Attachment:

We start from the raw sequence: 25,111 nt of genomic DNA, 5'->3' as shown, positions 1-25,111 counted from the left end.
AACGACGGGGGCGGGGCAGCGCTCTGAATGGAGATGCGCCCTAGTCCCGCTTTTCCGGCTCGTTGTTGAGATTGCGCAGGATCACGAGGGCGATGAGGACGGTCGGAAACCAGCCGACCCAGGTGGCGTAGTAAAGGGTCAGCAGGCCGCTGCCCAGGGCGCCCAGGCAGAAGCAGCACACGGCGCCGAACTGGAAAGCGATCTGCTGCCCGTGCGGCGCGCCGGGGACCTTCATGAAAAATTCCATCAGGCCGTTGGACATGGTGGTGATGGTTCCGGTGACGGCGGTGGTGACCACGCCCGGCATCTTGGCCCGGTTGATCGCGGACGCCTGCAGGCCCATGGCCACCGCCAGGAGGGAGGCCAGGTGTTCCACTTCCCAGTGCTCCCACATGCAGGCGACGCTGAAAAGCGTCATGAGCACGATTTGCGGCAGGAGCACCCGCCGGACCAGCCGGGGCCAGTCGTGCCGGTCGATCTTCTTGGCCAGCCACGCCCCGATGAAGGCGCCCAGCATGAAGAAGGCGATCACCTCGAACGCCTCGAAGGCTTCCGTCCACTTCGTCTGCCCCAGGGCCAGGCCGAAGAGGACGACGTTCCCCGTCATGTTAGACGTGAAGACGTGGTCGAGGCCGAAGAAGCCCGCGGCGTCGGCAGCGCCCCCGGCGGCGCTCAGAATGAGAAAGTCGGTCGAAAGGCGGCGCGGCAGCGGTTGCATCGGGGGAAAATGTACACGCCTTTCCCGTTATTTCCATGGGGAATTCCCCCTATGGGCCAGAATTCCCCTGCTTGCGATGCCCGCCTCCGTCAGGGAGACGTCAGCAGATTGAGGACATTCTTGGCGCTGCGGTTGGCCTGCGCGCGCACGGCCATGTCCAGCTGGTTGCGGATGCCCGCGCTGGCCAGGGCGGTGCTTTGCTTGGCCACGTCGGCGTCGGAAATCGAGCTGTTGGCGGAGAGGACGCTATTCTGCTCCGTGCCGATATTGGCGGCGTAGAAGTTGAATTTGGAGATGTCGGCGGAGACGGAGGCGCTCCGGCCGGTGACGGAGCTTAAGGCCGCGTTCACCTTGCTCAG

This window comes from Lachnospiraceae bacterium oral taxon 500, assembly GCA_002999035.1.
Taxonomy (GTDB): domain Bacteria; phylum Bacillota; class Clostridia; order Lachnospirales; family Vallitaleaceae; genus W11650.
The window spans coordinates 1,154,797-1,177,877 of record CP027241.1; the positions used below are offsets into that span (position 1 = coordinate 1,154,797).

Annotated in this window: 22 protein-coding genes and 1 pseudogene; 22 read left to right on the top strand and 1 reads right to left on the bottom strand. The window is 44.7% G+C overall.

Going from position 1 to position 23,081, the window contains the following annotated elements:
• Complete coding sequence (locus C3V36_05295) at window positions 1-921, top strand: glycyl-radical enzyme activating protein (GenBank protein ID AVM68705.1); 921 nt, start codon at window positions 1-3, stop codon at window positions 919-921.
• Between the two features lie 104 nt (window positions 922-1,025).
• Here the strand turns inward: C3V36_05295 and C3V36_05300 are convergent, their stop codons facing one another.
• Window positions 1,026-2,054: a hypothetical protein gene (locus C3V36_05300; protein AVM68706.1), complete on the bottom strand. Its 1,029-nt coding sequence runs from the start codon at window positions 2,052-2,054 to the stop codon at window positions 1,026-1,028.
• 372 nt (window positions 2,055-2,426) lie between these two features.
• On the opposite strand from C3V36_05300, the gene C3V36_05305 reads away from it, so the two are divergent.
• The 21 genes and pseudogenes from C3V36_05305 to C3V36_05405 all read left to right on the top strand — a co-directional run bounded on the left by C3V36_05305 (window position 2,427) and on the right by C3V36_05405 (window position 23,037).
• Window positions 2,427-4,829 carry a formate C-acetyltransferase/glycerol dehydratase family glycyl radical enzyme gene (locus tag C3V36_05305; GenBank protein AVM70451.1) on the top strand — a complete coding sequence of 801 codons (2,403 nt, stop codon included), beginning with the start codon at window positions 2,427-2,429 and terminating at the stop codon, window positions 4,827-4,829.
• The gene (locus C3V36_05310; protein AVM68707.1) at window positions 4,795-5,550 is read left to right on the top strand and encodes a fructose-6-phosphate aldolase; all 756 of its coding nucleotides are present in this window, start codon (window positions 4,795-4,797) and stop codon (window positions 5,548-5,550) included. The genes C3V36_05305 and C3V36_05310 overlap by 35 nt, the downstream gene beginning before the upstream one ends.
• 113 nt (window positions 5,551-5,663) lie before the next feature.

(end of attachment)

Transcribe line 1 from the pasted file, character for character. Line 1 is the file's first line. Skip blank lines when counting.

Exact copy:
We start from the raw sequence: 25,111 nt of genomic DNA, 5'->3' as shown, positions 1-25,111 counted from the left end.